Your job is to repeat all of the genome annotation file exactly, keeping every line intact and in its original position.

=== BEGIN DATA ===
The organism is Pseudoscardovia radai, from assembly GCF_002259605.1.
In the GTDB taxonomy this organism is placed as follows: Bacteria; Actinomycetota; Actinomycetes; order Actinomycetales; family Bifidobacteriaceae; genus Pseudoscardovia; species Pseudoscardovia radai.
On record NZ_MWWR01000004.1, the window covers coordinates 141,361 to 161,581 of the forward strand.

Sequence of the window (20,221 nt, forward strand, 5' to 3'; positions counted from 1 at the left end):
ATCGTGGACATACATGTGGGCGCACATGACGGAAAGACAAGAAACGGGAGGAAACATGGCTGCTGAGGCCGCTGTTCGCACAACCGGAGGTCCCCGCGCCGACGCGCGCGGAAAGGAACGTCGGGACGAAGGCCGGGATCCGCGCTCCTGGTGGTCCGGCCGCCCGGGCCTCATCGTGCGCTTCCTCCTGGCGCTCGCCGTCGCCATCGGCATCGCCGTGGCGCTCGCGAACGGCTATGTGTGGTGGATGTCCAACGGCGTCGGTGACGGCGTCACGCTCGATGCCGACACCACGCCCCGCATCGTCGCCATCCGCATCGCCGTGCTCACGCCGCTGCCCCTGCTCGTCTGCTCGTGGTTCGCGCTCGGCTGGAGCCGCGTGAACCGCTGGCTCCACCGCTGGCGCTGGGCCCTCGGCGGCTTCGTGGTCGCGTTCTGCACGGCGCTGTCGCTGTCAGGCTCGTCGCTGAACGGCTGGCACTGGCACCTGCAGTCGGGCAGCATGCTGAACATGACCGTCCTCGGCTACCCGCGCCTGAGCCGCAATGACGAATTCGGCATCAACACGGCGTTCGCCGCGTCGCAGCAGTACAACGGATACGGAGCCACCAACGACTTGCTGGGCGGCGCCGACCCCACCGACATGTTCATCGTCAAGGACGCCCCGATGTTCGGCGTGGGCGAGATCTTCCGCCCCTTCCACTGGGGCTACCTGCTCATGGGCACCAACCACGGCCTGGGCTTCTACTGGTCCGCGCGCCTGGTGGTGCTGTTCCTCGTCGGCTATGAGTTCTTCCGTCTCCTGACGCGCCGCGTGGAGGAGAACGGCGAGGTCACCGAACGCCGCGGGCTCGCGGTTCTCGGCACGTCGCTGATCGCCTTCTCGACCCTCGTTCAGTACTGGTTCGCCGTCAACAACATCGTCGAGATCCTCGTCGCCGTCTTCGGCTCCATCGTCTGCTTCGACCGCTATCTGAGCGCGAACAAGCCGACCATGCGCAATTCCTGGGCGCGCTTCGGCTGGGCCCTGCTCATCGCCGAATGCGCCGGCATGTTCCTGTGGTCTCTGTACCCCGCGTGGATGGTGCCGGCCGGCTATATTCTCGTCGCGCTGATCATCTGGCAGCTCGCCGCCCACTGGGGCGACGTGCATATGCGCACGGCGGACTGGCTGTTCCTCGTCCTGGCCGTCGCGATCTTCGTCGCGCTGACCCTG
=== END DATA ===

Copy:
The organism is Pseudoscardovia radai, from assembly GCF_002259605.1.
In the GTDB taxonomy this organism is placed as follows: Bacteria; Actinomycetota; Actinomycetes; order Actinomycetales; family Bifidobacteriaceae; genus Pseudoscardovia; species Pseudoscardovia radai.
On record NZ_MWWR01000004.1, the window covers coordinates 141,361 to 161,581 of the forward strand.

Sequence of the window (20,221 nt, forward strand, 5' to 3'; positions counted from 1 at the left end):
ATCGTGGACATACATGTGGGCGCACATGACGGAAAGACAAGAAACGGGAGGAAACATGGCTGCTGAGGCCGCTGTTCGCACAACCGGAGGTCCCCGCGCCGACGCGCGCGGAAAGGAACGTCGGGACGAAGGCCGGGATCCGCGCTCCTGGTGGTCCGGCCGCCCGGGCCTCATCGTGCGCTTCCTCCTGGCGCTCGCCGTCGCCATCGGCATCGCCGTGGCGCTCGCGAACGGCTATGTGTGGTGGATGTCCAACGGCGTCGGTGACGGCGTCACGCTCGATGCCGACACCACGCCCCGCATCGTCGCCATCCGCATCGCCGTGCTCACGCCGCTGCCCCTGCTCGTCTGCTCGTGGTTCGCGCTCGGCTGGAGCCGCGTGAACCGCTGGCTCCACCGCTGGCGCTGGGCCCTCGGCGGCTTCGTGGTCGCGTTCTGCACGGCGCTGTCGCTGTCAGGCTCGTCGCTGAACGGCTGGCACTGGCACCTGCAGTCGGGCAGCATGCTGAACATGACCGTCCTCGGCTACCCGCGCCTGAGCCGCAATGACGAATTCGGCATCAACACGGCGTTCGCCGCGTCGCAGCAGTACAACGGATACGGAGCCACCAACGACTTGCTGGGCGGCGCCGACCCCACCGACATGTTCATCGTCAAGGACGCCCCGATGTTCGGCGTGGGCGAGATCTTCCGCCCCTTCCACTGGGGCTACCTGCTCATGGGCACCAACCACGGCCTGGGCTTCTACTGGTCCGCGCGCCTGGTGGTGCTGTTCCTCGTCGGCTATGAGTTCTTCCGTCTCCTGACGCGCCGCGTGGAGGAGAACGGCGAGGTCACCGAACGCCGCGGGCTCGCGGTTCTCGGCACGTCGCTGATCGCCTTCTCGACCCTCGTTCAGTACTGGTTCGCCGTCAACAACATCGTCGAGATCCTCGTCGCCGTCTTCGGCTCCATCGTCTGCTTCGACCGCTATCTGAGCGCGAACAAGCCGACCATGCGCAATTCCTGGGCGCGCTTCGGCTGGGCCCTGCTCATCGCCGAATGCGCCGGCATGTTCCTGTGGTCTCTGTACCCCGCGTGGATGGTGCCGGCCGGCTATATTCTCGTCGCGCTGATCATCTGGCAGCTCGCCGCCCACTGGGGCGACGTGCATATGCGCACGGCGGACTGGCTGTTCCTCGTCCTGGCCGTCGCGATCTTCGTCGCGCTGACCCTG